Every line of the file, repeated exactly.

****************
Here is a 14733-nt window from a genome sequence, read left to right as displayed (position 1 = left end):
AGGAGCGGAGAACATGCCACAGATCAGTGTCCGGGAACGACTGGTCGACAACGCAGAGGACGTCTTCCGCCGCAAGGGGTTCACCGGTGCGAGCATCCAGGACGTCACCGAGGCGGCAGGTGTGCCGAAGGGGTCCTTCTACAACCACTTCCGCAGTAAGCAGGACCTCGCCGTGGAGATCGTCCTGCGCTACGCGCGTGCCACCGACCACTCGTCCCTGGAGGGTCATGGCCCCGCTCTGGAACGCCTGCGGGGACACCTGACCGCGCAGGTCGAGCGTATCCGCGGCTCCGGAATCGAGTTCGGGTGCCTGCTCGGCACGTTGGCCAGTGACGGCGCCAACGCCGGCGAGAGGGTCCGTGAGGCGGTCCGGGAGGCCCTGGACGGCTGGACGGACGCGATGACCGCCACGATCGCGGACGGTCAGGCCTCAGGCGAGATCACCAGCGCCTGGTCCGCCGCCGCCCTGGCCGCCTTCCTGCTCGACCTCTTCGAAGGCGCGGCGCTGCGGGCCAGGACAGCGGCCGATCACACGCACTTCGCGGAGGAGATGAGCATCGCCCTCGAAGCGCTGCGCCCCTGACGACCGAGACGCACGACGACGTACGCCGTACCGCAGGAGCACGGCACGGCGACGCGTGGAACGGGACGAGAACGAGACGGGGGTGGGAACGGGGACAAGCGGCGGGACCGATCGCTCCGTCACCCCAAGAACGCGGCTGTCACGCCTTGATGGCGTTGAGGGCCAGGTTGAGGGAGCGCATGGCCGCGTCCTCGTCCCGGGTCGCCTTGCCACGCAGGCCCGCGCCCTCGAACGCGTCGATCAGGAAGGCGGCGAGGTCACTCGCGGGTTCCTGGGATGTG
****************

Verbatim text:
Here is a 14733-nt window from a genome sequence, read left to right as displayed (position 1 = left end):
AGGAGCGGAGAACATGCCACAGATCAGTGTCCGGGAACGACTGGTCGACAACGCAGAGGACGTCTTCCGCCGCAAGGGGTTCACCGGTGCGAGCATCCAGGACGTCACCGAGGCGGCAGGTGTGCCGAAGGGGTCCTTCTACAACCACTTCCGCAGTAAGCAGGACCTCGCCGTGGAGATCGTCCTGCGCTACGCGCGTGCCACCGACCACTCGTCCCTGGAGGGTCATGGCCCCGCTCTGGAACGCCTGCGGGGACACCTGACCGCGCAGGTCGAGCGTATCCGCGGCTCCGGAATCGAGTTCGGGTGCCTGCTCGGCACGTTGGCCAGTGACGGCGCCAACGCCGGCGAGAGGGTCCGTGAGGCGGTCCGGGAGGCCCTGGACGGCTGGACGGACGCGATGACCGCCACGATCGCGGACGGTCAGGCCTCAGGCGAGATCACCAGCGCCTGGTCCGCCGCCGCCCTGGCCGCCTTCCTGCTCGACCTCTTCGAAGGCGCGGCGCTGCGGGCCAGGACAGCGGCCGATCACACGCACTTCGCGGAGGAGATGAGCATCGCCCTCGAAGCGCTGCGCCCCTGACGACCGAGACGCACGACGACGTACGCCGTACCGCAGGAGCACGGCACGGCGACGCGTGGAACGGGACGAGAACGAGACGGGGGTGGGAACGGGGACAAGCGGCGGGACCGATCGCTCCGTCACCCCAAGAACGCGGCTGTCACGCCTTGATGGCGTTGAGGGCCAGGTTGAGGGAGCGCATGGCCGCGTCCTCGTCCCGGGTCGCCTTGCCACGCAGGCCCGCGCCCTCGAACGCGTCGATCAGGAAGGCGGCGAGGTCACTCGCGGGTTCCTGGGATGTG